Written by Malvika Hemanth
Cover art by Sonia Zanatta
They were always there. The influential bands of the 60s and 70s.
Like the fashion trends of the 60s and 70s infiltrating their way back into the styles of today, the same can be said for the music of the 21st century, though in a less subtle manner.
Let me introduce you to sampling. Sampling is a technique used by producers whereby they use a section of a song, often one that is not their own, to create another independent song. Through this technique, one can see the influence of popular musicians from the 60s and 70s and their lingering legacy in the music of the modern era.
Take for example the 1968 track You Showed Me by The Turtles. Whilst the band’s genre of music can be categorised as psychedelic rock and sunshine pop with elements of blues, this particular song has been sampled in genres as diverse as electronica to hip hop and even in film soundtracks. The most notable sample from this song is the use of The Turtles’ rising and falling string section. This string section can be heard in DJ Farolfi 2002 electronic track, Burnin’, in which this string section is heard briefly layered over fast dance beats. The same sample can also be heard in Whizzer Dee’s 2016 hip hop instrumental, Illusion, and in the 2005 remake of Fun with Dick and Jane in the track, Job Calls.
One can see the influence of popular musicians from the 60s and 70s and their lingering legacy in the music of the modern era.
However, it’s not just The Turtles that have established their place in today’s music and that of the 60s and 70s but also the ever-timely Fleetwood Mac. Whether it’s the catchy guitar riffs of Jeremy Spencer and Peter Green or the jarring yet warm vocals of Stevie Nicks, one can still hear their prominence in today’s music. Take for example Fleetwood Mac’s 1977 track, Dreams. This song was the only song by Fleetwood Mac that reached the Billboard Hot 100’s number one spot and its influence can be heard in the artistry of Post Malone and Jessica Simpson. In Malone’s 2016 track, Hollywood Dreams/Comedowns, one can distinctly hear the sample of Dreams throughout particularly his use of Dreams’ chorus. Similarly, the same can be said of Simpson’s 2006 track, Walkin’ ‘Round in a Circle, where she samples Dreams’ drum and bass pattern and uses this as a recurring theme.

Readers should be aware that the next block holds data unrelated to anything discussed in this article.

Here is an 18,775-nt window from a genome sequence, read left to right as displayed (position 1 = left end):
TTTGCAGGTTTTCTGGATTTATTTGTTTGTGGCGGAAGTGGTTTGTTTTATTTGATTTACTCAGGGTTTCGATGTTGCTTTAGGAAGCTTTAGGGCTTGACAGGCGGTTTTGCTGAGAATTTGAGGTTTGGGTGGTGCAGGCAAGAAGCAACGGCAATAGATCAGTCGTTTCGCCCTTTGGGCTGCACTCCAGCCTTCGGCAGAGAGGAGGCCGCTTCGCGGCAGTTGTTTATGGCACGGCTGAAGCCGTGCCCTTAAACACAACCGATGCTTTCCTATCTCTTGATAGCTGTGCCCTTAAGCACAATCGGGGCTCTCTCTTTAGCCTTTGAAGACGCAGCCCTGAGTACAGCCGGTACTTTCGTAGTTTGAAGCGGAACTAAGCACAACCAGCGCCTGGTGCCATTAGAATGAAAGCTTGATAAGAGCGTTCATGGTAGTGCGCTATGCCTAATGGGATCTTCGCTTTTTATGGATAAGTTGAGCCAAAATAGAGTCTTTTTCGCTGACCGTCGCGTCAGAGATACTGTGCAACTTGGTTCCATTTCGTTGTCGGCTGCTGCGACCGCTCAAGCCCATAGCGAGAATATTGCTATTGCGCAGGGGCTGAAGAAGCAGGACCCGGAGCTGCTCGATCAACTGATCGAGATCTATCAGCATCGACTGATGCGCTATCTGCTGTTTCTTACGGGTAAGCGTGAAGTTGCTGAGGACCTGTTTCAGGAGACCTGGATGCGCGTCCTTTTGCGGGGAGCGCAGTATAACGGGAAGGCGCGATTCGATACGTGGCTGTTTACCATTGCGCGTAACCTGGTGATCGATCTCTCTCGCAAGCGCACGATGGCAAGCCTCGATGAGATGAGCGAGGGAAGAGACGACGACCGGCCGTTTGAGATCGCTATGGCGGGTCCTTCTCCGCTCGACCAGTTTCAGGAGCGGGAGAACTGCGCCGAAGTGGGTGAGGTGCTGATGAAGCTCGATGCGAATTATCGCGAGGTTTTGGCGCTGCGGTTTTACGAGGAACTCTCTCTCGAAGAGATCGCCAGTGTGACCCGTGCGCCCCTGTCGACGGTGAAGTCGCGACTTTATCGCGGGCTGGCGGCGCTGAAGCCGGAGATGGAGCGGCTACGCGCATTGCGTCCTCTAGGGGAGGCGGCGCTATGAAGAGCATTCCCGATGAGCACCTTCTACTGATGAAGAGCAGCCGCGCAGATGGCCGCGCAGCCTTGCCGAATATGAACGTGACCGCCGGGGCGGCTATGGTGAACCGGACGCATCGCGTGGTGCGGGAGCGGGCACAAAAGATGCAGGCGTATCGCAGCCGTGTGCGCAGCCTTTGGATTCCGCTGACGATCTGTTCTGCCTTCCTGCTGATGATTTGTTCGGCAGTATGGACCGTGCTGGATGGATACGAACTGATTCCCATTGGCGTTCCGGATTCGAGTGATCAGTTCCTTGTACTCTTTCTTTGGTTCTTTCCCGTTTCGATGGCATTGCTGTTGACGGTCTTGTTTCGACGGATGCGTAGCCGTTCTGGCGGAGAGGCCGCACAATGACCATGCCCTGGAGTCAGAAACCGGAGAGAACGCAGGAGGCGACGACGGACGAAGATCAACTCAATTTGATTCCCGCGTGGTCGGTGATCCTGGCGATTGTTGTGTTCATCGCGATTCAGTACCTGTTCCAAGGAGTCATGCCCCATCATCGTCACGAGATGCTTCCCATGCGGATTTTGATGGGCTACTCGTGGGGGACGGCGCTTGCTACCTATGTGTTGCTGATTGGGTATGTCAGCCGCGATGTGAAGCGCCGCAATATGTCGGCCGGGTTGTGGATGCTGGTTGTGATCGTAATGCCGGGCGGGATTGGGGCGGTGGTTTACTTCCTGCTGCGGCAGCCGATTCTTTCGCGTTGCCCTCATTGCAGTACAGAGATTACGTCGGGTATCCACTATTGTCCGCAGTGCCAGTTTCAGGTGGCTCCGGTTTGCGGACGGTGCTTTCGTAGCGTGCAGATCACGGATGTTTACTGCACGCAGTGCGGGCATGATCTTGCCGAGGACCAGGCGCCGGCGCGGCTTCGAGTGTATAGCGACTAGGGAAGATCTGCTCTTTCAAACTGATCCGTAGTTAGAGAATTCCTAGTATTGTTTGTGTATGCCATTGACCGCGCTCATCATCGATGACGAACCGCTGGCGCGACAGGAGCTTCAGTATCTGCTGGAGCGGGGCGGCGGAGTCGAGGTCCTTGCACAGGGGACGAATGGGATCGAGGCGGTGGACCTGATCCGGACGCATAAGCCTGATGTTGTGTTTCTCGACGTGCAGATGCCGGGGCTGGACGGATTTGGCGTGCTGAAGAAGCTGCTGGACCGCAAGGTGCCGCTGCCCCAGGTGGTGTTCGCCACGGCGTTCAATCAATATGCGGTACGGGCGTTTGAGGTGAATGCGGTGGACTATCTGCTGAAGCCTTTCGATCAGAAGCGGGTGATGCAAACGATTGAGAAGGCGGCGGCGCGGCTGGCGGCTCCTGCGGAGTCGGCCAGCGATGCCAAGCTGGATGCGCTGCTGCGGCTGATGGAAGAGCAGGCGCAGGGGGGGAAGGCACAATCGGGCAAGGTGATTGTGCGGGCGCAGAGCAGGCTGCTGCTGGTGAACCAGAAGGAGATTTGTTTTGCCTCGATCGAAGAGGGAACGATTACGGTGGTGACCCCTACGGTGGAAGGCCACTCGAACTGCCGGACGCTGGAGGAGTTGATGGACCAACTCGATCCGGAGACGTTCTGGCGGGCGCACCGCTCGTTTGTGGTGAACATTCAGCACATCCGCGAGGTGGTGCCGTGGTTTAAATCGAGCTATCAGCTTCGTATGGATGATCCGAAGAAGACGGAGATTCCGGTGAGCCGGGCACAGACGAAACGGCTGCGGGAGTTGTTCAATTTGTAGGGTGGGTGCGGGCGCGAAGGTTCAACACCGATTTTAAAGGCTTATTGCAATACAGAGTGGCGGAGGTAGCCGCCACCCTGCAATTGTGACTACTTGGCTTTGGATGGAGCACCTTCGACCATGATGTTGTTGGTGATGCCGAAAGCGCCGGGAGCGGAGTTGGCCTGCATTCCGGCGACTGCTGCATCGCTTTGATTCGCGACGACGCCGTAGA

Whilst the 60s and 70s was an era of bands one cannot forget the lasting impact of one particular band: The Doors. Composed of four key members and notated as one of the greatest musicians of all time by the Rolling Stone, The Doors have influenced the likes of James Blunt and Snoop Dogg. The Doors’ 1971 track, Riders on the Storm, which can be described as eerily spooky with the breaking of a thunderstorm used as the introduction, is sampled in songs including Blunt’s 2004 track, So Long Jimmy, and Snoop Dogg’s 2008 track of the same name. In Blunt’s song, one can hear The Doors’ sample towards the end where the smooth descending keyboard transition and accompanying drums and guitar of Riders on the Storm is used as an outro. Similarly in Snoop Dogg’s song where The Doors are credited as a feature, one can clearly hear their influence as The Doors’ chorus is used as the song’s chorus as well. In addition to this, Snoop Dogg’s first lines are an ode to the singer of The Doors, Jim Morrison (AKA the Lizard King) as he states, ‘goin’ off of this, off of that, with the Lizard King bumpin’ in the back.’
Now might be the time to dive into your parent’s old record collection for that real nostalgic feel…
Whilst the scope of popular music today has changed from that of the 60s and 70s leaning towards songs with more bass, catchy lyrics and a significant influence of hip hop over rock, the significance of music of the 60s and 70s can still be heard. So now might be the time to dive into your parent’s old record collection for that real nostalgic feel or just play a 60s/70s playlist on Spotify and see whether you can hear their influence. It might just be a small guitar riff, a subtle drum pattern or an overt sample, but I am sure you will find the legacy of the 60s and 70s hidden in the tracks of today.
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